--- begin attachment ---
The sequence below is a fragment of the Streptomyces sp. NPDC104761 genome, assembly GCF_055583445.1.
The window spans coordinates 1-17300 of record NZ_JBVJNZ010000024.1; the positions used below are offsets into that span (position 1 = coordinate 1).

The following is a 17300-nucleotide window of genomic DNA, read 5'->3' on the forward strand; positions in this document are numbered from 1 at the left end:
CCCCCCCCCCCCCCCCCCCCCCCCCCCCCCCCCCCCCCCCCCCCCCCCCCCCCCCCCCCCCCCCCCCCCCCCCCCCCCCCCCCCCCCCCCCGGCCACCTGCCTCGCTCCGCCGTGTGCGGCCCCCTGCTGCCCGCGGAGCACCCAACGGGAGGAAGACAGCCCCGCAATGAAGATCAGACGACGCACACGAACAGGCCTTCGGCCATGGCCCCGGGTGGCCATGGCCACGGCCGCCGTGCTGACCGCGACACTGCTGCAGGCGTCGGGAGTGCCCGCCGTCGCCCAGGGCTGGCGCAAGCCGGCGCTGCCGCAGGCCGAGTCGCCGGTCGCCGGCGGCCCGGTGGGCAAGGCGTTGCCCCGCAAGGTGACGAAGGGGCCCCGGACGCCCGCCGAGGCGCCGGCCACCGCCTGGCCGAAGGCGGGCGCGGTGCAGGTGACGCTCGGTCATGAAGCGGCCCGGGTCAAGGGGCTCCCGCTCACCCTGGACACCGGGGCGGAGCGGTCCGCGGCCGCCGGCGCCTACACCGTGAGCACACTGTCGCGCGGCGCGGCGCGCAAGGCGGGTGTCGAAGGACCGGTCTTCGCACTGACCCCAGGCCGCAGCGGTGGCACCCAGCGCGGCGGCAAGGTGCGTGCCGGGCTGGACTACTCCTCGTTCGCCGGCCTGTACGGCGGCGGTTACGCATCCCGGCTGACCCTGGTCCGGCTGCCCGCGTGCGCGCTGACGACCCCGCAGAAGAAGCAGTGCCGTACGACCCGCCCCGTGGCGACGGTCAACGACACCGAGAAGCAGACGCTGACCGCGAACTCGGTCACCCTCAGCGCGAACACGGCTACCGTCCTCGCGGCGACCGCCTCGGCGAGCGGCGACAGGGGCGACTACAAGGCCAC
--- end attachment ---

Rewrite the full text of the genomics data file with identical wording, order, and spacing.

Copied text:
The sequence below is a fragment of the Streptomyces sp. NPDC104761 genome, assembly GCF_055583445.1.
The window spans coordinates 1-17300 of record NZ_JBVJNZ010000024.1; the positions used below are offsets into that span (position 1 = coordinate 1).

The following is a 17300-nucleotide window of genomic DNA, read 5'->3' on the forward strand; positions in this document are numbered from 1 at the left end:
CCCCCCCCCCCCCCCCCCCCCCCCCCCCCCCCCCCCCCCCCCCCCCCCCCCCCCCCCCCCCCCCCCCCCCCCCCCCCCCCCCCCCCCCCCCGGCCACCTGCCTCGCTCCGCCGTGTGCGGCCCCCTGCTGCCCGCGGAGCACCCAACGGGAGGAAGACAGCCCCGCAATGAAGATCAGACGACGCACACGAACAGGCCTTCGGCCATGGCCCCGGGTGGCCATGGCCACGGCCGCCGTGCTGACCGCGACACTGCTGCAGGCGTCGGGAGTGCCCGCCGTCGCCCAGGGCTGGCGCAAGCCGGCGCTGCCGCAGGCCGAGTCGCCGGTCGCCGGCGGCCCGGTGGGCAAGGCGTTGCCCCGCAAGGTGACGAAGGGGCCCCGGACGCCCGCCGAGGCGCCGGCCACCGCCTGGCCGAAGGCGGGCGCGGTGCAGGTGACGCTCGGTCATGAAGCGGCCCGGGTCAAGGGGCTCCCGCTCACCCTGGACACCGGGGCGGAGCGGTCCGCGGCCGCCGGCGCCTACACCGTGAGCACACTGTCGCGCGGCGCGGCGCGCAAGGCGGGTGTCGAAGGACCGGTCTTCGCACTGACCCCAGGCCGCAGCGGTGGCACCCAGCGCGGCGGCAAGGTGCGTGCCGGGCTGGACTACTCCTCGTTCGCCGGCCTGTACGGCGGCGGTTACGCATCCCGGCTGACCCTGGTCCGGCTGCCCGCGTGCGCGCTGACGACCCCGCAGAAGAAGCAGTGCCGTACGACCCGCCCCGTGGCGACGGTCAACGACACCGAGAAGCAGACGCTGACCGCGAACTCGGTCACCCTCAGCGCGAACACGGCTACCGTCCTCGCGGCGACCGCCTCGGCGAGCGGCGACAGGGGCGACTACAAGGCCAC